SECDEF Is Worried about USAF’s Current—and Future—Tanker Fleet

Defense Secretary Mark T. Esper on Oct. 15 said he is keeping a close eye on the modernity and readiness of the Air Force’s tanker fleet.

“When I think about strategic mobility, I think about airlift and sealift principally, and with airlift, you have to think about tankers,” he told Thomas W. Spoehr, director of the Heritage Foundation’s Center for National Defense, during an on-stage discussion at the Washington think tank. “And so one of the concerns I have out there is, you know, is our tanker fleet modern and ready?”

Reflecting on USAF’s beleaguered new KC-46 tanker, Esper said he’s “spent time with” both the service and Boeing—the aircraft’s manufacturer—touring the aircraft and trying to figure out how the Pegasus’ remote vision system might be successfully overhauled by 2023. Air Force acquisition chief Will Roper recently told reporters the new-and-improved system, known as the Remote Vision System 2.0, may pave the way for autonomous refueling.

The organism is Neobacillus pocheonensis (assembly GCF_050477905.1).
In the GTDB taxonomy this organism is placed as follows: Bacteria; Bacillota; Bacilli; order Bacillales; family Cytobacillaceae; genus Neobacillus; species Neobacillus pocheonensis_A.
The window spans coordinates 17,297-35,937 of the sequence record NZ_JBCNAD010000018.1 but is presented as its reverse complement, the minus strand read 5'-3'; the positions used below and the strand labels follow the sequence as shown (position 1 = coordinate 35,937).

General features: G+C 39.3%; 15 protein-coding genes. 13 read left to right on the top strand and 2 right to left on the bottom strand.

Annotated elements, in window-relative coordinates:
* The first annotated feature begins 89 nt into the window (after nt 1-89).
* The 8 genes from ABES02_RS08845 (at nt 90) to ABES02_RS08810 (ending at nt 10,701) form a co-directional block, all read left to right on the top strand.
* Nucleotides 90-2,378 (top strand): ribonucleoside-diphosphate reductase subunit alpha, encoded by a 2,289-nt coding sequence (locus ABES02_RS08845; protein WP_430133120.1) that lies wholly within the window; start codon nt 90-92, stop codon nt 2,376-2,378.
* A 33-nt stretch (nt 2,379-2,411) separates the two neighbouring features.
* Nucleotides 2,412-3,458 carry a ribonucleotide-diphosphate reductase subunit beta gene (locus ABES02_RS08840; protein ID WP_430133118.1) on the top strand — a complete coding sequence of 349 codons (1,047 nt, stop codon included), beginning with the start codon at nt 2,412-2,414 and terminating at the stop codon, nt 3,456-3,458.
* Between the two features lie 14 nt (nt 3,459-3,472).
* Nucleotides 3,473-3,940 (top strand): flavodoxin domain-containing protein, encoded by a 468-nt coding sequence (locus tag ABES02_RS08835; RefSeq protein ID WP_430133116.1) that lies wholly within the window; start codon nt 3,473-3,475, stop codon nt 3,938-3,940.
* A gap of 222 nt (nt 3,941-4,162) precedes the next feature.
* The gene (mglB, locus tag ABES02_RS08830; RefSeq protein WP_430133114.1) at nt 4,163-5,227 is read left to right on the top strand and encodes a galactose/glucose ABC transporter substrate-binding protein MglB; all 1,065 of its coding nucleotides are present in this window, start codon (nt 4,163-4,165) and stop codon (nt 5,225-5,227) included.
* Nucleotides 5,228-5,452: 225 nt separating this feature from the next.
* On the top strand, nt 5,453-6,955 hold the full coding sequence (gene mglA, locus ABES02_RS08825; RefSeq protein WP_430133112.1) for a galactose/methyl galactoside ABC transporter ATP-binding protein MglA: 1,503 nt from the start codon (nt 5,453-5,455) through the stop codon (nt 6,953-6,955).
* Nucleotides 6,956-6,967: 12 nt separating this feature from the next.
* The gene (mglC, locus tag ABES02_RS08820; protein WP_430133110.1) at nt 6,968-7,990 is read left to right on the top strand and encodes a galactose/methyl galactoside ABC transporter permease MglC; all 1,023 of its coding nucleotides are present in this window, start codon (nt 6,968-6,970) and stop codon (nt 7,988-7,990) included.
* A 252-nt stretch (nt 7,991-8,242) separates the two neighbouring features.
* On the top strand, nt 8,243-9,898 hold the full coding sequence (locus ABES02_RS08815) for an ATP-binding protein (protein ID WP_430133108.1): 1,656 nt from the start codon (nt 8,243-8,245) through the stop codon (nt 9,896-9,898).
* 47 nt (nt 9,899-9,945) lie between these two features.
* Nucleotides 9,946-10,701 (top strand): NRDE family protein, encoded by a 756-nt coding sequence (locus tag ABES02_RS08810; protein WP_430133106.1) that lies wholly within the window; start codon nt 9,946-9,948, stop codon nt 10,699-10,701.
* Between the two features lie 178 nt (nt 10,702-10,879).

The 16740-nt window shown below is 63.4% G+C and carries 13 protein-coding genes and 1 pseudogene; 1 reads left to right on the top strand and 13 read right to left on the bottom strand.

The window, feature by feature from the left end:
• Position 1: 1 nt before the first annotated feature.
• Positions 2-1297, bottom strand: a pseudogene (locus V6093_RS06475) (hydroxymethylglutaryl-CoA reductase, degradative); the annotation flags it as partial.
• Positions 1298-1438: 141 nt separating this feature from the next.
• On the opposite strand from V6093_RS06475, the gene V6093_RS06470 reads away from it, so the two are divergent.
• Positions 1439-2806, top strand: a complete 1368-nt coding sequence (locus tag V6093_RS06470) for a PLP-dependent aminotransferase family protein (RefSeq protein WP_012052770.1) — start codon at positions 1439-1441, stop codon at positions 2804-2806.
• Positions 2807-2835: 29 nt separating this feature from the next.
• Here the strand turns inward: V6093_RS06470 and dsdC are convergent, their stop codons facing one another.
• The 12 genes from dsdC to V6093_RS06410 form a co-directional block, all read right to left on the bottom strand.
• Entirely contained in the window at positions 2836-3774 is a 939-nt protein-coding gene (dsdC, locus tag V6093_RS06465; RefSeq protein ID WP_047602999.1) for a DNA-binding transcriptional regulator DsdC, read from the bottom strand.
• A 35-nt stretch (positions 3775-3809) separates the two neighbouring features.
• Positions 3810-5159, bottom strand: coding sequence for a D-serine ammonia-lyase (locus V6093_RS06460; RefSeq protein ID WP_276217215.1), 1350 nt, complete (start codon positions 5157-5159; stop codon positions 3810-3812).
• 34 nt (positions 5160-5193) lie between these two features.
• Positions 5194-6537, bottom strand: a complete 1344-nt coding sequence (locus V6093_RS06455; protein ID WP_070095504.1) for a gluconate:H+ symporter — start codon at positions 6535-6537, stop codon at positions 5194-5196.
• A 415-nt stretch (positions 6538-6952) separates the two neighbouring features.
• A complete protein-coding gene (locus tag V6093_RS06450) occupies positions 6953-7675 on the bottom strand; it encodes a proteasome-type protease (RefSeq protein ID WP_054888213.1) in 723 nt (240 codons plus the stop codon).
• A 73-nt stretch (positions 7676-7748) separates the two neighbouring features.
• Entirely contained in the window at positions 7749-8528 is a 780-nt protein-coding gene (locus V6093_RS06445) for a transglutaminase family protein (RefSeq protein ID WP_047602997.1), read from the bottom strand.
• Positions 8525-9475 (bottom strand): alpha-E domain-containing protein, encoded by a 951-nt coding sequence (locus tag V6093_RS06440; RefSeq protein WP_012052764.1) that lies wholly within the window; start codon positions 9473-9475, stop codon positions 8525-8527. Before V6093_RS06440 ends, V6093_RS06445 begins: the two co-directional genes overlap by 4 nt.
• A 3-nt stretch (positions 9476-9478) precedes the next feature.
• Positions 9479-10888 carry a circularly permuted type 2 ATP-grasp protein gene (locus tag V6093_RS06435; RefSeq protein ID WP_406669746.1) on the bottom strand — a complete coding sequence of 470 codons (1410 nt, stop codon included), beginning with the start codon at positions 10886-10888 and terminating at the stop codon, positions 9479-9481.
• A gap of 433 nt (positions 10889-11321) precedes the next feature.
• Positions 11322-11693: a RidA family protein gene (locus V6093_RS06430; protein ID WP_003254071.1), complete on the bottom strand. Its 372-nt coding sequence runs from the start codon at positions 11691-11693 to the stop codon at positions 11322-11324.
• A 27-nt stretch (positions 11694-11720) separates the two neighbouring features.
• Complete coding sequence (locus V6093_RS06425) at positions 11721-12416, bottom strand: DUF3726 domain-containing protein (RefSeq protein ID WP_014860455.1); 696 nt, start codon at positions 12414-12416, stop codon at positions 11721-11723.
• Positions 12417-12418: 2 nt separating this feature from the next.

“So I’m really focused right now in that leg with regard to tankers, because we know we need 487 tankers out there, so I have to extend the life of the current fleet [and,] at the same time, try and pull to the left that future fleet,” Esper said during the discussion. “So that’s one big thing I look at.”

U.S. Transportation Command boss Army Gen. Stephen R. Lyons recently identified the approaching tanker shortage as TRANSCOM’s biggest challenge, suggesting that halting the retirement of some legacy tankers could help it avert a “train wreck.”